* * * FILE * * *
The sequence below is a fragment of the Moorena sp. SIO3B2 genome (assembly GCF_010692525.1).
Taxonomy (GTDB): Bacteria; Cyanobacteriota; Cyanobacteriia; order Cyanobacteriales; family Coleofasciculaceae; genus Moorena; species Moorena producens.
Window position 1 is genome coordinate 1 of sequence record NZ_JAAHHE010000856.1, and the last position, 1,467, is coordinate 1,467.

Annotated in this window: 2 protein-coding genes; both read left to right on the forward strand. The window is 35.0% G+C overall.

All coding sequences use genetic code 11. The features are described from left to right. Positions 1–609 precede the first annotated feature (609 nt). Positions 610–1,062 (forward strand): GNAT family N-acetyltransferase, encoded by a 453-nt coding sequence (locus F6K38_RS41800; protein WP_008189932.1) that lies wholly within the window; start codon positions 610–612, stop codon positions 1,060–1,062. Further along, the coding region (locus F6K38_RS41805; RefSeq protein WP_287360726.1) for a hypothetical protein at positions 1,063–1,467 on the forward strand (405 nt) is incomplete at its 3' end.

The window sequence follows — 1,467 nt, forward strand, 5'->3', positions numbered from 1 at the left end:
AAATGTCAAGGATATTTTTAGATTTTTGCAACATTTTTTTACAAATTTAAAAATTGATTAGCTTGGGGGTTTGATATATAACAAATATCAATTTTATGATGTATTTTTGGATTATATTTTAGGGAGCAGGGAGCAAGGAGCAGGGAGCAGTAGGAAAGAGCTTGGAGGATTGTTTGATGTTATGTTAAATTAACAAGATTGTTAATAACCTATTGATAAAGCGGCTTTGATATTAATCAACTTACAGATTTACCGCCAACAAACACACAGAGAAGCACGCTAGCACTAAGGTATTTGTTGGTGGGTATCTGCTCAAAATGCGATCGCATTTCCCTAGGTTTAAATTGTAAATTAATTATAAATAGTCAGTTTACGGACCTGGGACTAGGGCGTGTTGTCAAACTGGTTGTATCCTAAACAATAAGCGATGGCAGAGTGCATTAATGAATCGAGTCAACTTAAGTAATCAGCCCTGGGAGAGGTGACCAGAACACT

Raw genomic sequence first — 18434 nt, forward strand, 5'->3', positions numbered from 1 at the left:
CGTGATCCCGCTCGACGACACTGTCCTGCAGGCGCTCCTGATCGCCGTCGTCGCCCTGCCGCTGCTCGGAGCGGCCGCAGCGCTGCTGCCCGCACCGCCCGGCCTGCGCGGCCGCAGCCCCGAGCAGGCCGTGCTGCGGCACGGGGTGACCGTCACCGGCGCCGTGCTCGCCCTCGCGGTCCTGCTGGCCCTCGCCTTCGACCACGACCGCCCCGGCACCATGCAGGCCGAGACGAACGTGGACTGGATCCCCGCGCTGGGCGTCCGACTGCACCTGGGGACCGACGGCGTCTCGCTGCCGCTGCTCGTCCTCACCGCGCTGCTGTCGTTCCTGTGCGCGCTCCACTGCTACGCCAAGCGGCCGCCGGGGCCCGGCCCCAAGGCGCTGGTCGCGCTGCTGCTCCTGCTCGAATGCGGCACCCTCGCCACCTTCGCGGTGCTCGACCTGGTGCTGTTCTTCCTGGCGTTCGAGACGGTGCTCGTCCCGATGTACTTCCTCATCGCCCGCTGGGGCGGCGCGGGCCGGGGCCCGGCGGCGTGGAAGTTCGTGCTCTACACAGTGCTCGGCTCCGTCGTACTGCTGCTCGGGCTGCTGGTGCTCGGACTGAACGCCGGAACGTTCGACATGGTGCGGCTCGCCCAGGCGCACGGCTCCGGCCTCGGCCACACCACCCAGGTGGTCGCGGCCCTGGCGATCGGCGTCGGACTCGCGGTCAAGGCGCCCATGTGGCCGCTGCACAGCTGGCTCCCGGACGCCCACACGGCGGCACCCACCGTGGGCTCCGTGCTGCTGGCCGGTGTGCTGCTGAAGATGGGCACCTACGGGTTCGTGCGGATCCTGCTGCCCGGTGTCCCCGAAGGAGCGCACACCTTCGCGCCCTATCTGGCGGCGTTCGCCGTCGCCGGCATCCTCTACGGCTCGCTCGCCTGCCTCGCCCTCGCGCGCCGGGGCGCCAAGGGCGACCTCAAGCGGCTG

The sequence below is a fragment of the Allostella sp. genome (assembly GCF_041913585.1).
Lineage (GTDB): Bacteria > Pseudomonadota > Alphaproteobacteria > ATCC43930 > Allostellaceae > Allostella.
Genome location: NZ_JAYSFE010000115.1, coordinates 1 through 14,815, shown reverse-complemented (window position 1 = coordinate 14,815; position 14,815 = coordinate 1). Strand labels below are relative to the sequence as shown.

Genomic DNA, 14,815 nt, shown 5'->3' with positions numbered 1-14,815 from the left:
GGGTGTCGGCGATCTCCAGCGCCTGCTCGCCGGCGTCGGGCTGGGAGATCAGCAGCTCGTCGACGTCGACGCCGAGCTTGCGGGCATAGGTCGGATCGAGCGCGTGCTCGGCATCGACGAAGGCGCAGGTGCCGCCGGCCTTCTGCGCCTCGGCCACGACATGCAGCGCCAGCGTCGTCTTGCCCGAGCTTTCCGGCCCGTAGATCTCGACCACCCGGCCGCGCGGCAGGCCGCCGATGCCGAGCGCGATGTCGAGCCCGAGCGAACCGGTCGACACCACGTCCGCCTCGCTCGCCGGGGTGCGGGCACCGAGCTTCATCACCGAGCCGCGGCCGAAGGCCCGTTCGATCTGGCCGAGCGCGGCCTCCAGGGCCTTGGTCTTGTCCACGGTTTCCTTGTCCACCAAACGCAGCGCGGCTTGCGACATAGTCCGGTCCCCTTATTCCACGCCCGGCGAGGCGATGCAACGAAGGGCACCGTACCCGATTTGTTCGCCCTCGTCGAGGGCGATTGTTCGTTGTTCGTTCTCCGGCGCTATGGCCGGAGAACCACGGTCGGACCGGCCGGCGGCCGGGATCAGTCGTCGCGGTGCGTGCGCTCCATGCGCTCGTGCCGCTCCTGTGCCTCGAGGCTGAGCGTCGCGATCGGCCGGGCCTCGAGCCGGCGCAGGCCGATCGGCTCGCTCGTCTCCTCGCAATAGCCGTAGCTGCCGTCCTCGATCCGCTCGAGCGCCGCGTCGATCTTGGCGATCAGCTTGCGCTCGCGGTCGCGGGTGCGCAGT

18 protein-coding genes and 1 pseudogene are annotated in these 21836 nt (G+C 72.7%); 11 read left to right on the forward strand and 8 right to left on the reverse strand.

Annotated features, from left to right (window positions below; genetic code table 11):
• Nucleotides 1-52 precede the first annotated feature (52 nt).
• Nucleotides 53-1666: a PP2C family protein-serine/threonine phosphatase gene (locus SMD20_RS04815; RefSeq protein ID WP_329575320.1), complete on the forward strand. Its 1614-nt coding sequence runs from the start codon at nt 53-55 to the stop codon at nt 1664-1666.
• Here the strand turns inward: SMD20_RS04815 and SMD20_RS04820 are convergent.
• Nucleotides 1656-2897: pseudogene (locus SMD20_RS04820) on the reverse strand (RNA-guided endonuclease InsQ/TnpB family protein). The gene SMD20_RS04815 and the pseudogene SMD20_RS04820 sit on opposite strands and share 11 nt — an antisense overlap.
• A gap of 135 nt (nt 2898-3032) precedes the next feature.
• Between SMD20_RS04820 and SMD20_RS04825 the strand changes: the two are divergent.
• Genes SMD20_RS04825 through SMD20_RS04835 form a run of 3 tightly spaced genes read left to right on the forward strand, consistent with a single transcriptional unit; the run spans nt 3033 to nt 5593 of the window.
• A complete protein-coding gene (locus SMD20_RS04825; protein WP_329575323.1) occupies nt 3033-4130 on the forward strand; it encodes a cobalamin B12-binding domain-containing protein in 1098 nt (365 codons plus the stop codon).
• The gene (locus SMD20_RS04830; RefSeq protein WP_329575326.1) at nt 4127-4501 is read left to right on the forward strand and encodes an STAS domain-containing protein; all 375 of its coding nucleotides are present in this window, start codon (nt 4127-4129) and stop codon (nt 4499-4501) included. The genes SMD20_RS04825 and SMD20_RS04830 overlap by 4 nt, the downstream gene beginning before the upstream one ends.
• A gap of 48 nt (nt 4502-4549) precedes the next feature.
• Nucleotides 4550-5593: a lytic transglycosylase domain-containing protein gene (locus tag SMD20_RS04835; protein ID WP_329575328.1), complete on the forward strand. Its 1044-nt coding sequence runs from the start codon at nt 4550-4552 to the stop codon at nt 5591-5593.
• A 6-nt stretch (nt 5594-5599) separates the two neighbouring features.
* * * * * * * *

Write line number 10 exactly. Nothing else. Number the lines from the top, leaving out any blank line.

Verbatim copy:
The sequence below is a fragment of the Allostella sp. genome (assembly GCF_041913585.1).